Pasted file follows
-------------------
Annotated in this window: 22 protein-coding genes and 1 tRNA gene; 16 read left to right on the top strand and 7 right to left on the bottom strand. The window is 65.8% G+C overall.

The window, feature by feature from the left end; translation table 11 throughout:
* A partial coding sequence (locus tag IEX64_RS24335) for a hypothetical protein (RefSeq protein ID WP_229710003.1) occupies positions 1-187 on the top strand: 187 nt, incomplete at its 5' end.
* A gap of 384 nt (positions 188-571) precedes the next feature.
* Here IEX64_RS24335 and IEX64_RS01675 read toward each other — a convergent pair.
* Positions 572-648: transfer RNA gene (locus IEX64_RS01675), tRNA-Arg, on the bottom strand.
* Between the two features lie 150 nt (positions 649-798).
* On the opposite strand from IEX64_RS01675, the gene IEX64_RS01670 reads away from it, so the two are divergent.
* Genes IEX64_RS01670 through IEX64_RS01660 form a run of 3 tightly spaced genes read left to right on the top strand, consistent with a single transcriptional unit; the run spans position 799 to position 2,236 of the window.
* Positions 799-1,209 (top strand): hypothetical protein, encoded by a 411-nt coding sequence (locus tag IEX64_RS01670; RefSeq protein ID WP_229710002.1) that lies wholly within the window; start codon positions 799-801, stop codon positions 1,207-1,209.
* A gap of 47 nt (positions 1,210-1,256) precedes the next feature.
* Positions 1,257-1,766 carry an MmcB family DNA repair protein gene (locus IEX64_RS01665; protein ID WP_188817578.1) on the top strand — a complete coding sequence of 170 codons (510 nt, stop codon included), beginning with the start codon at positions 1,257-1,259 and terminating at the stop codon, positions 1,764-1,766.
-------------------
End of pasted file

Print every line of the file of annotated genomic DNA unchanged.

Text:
Annotated in this window: 22 protein-coding genes and 1 tRNA gene; 16 read left to right on the top strand and 7 right to left on the bottom strand. The window is 65.8% G+C overall.

The window, feature by feature from the left end; translation table 11 throughout:
* A partial coding sequence (locus tag IEX64_RS24335) for a hypothetical protein (RefSeq protein ID WP_229710003.1) occupies positions 1-187 on the top strand: 187 nt, incomplete at its 5' end.
* A gap of 384 nt (positions 188-571) precedes the next feature.
* Here IEX64_RS24335 and IEX64_RS01675 read toward each other — a convergent pair.
* Positions 572-648: transfer RNA gene (locus IEX64_RS01675), tRNA-Arg, on the bottom strand.
* Between the two features lie 150 nt (positions 649-798).
* On the opposite strand from IEX64_RS01675, the gene IEX64_RS01670 reads away from it, so the two are divergent.
* Genes IEX64_RS01670 through IEX64_RS01660 form a run of 3 tightly spaced genes read left to right on the top strand, consistent with a single transcriptional unit; the run spans position 799 to position 2,236 of the window.
* Positions 799-1,209 (top strand): hypothetical protein, encoded by a 411-nt coding sequence (locus tag IEX64_RS01670; RefSeq protein ID WP_229710002.1) that lies wholly within the window; start codon positions 799-801, stop codon positions 1,207-1,209.
* A gap of 47 nt (positions 1,210-1,256) precedes the next feature.
* Positions 1,257-1,766 carry an MmcB family DNA repair protein gene (locus IEX64_RS01665; protein ID WP_188817578.1) on the top strand — a complete coding sequence of 170 codons (510 nt, stop codon included), beginning with the start codon at positions 1,257-1,259 and terminating at the stop codon, positions 1,764-1,766.